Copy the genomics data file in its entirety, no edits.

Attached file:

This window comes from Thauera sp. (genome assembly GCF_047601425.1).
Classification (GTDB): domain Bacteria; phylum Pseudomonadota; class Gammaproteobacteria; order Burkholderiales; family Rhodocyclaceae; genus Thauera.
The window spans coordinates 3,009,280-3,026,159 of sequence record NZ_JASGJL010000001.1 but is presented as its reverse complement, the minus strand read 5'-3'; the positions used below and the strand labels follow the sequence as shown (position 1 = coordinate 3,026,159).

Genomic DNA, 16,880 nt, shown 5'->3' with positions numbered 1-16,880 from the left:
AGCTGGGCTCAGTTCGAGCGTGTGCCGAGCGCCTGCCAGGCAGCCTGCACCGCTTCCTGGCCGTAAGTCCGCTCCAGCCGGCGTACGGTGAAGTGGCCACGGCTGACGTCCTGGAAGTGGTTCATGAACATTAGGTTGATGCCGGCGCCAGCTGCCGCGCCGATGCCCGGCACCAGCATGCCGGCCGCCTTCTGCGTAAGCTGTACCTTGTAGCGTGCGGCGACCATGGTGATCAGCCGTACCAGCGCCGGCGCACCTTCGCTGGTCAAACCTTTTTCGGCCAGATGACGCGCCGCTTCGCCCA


This window comes from Thauera sp. (genome assembly GCF_047601425.1).
Classification (GTDB): domain Bacteria; phylum Pseudomonadota; class Gammaproteobacteria; order Burkholderiales; family Rhodocyclaceae; genus Thauera.
The window spans coordinates 3,009,280-3,026,159 of sequence record NZ_JASGJL010000001.1 but is presented as its reverse complement, the minus strand read 5'-3'; the positions used below and the strand labels follow the sequence as shown (position 1 = coordinate 3,026,159).

Genomic DNA, 16,880 nt, shown 5'->3' with positions numbered 1-16,880 from the left:
AGCTGGGCTCAGTTCGAGCGTGTGCCGAGCGCCTGCCAGGCAGCCTGCACCGCTTCCTGGCCGTAAGTCCGCTCCAGCCGGCGTACGGTGAAGTGGCCACGGCTGACGTCCTGGAAGTGGTTCATGAACATTAGGTTGATGCCGGCGCCAGCTGCCGCGCCGATGCCCGGCACCAGCATGCCGGCCGCCTTCTGCGTAAGCTGTACCTTGTAGCGTGCGGCGACCATGGTGATCAGCCGTACCAGCGCCGGCGCACCTTCGCTGGTCAAACCTTTTTCGGCCAGATGACGCGCCGCTTCGCCCA